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How to Keep Your Cat From Going Crazy During Quarantine

It's hard for them, too.


If you’re a cat owner who’s been spending most of your time indoors due to the coronavirus (COVID-19) situation, you’ve probably also noticed your feline acting a little… odd. They might seem stressed out and anxious, or maybe start causing a lot more trouble than usual. Unlike most dogs who are just thrilled to have their owners in lockdown mode with them, cats are extremely sensitive to any changes in their environment — even when it means you’re around more often to give them extra snuggles (and treats). 

“Nobody likes anarchy in their lives and, the fact is, cats have their own structure where they’re probably used to you being gone during the day,” Jackson Galaxy, cat behavior and wellness expert and host of Animal Planet’s My Cat From Hell, tells Womans World. “Now you’re home, which can throw off their routine.”

This can be especially unsettling for cats who share their home with other felines, dogs, or any other type of pet, plus the rest of your human family. In order to keep everyone calm and happy, Galaxy recommends following the “Three R’s” — routine, ritual, and rhythm. 

“The idea is that in doing things over and over again, and establishing a routine, these routines eventually become rituals, which can help create a working rhythm in your household that will benefit both you and your cats,” Galaxy explains. 

The best way to motivate your cuties to maintain a routine? Food. (Hey, we can relate.) Instead of just leaving a bowl out all day long for felines to graze on, Galaxy suggests feeding them three times a day: “First, when you wake up in the morning, second, around the time you would come home for work, which is our dinner time, and then lastly, about an hour and a half before you go to bed,” he tells us. “This creates a rhythm to their bodies and it also creates a rhythm of them coming to you for things.” This might sound like a lot, and it will definitely vary depending on each individual cat’s personality and appetite, but getting them into a food schedule like this while in quarantine can help them feel more stable and structured, and it’s good to keep up with even after all this ends.

Another important factor: plenty of playtime. It not only lets them get rid of all their pent up energy by tapping into their innate wild nature, but helps strengthen the bond they have with you. “They come to us for this, they thrive on this, we have a good time together, we enjoy our presence together, and after that, you go right into meal time, which will then prompt them to slow down and sleep, so we’re creating rhythm,” Galaxy says. Along with feather toys, like the GoCat Rod & Bird ($8.95, Amazon), he recommends investing in puzzle treat toys, like his Go Fish Bowl ($24.99, Click through for Galaxy’s tips on how to deal if your cat is pulling hair out.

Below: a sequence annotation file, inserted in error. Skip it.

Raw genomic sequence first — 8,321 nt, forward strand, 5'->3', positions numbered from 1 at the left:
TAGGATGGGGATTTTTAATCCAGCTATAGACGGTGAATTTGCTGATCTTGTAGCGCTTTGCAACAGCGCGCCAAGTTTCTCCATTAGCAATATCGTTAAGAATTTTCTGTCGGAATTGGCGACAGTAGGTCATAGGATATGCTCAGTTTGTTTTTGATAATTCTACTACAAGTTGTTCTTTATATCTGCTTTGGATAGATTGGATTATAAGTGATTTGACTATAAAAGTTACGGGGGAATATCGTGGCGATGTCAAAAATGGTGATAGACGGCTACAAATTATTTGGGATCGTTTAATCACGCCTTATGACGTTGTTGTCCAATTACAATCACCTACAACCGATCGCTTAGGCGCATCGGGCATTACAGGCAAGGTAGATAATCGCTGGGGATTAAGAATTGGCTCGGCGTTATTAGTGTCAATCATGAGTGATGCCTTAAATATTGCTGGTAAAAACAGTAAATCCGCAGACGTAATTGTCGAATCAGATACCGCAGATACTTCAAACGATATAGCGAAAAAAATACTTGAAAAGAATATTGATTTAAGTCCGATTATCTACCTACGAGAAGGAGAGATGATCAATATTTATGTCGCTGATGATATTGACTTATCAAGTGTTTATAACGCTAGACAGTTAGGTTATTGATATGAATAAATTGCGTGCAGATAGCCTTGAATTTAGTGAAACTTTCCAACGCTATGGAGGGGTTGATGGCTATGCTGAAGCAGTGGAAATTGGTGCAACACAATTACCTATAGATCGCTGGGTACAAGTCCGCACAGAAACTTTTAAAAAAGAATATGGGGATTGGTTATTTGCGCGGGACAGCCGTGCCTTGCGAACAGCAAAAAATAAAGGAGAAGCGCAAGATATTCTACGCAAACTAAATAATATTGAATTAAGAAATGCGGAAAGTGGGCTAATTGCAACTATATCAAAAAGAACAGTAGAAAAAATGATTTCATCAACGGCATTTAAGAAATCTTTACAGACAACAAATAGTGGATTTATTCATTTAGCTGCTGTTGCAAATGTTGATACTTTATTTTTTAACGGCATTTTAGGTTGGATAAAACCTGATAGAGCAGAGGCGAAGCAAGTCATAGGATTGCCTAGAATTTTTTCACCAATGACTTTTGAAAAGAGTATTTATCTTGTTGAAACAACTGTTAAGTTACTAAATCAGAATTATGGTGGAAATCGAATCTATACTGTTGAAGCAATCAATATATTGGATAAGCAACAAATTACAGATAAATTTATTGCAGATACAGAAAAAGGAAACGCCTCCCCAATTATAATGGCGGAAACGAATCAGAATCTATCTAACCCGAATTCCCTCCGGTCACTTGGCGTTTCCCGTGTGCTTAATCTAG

Galaxy also suggests taking this time to “catify” your home, which basically means making it more fun for your feline to explore both inside and observe things going on outside. For example, Galaxy calls windows “Cat TV,” so making sure they have the ability to climb up and look out at the world can go a long way in keeping them happy. “Contrary to popular belief,” he explains, “cats don’t usually sleep all day, but they do spend most of their time looking out the window, so let’s make it easier for them.”

Adding some cat trees and cat-friendly shelves can also help them feel less stressed about fighting for floor space with everyone else in your home. You can find more catify-ing ideas from Galaxy’s books, Catification: Designing a Happy and Stylish Home for Your Cat (and You!) ($16.62, Amazon) and Catify to Satisfy: Simple Solutions for Creating a Cat-Friendly Home ($13.99, Amazon).

This might also be a great time to try out clicker-training with your kitty, a technique that uses a soft clicker sound to reward good pet behavior in both dogs and cats. Galaxy says. “Clicker training is a way to cement the relationship between the two of you. [It] can be practical to your life, such as harness training your cat so you can go for walks! What better way to social distance from humans, and still get some exercise?” We have to admit, most people keep their space when they see someone walking around with a cat! Galaxy shares other ways you can benefit from clicker-training on his website, and you can easily buy a pet-safe clicker online ($3.99, Amazon).

Lastly, but certainly not least, Galaxy adds that “it goes without saying, cuddling also works! Touching an animal brings down your blood pressure, so let’s all lower our stress during this difficult situation and set aside some time for cuddling!”

Take a look below for more of Galaxy’s expert tips for keeping the peace for cats and humans alike while we’re all cooped up inside:

Here’s hoping humans and pets can all get through this strange time together without anyone going too stir-crazy.

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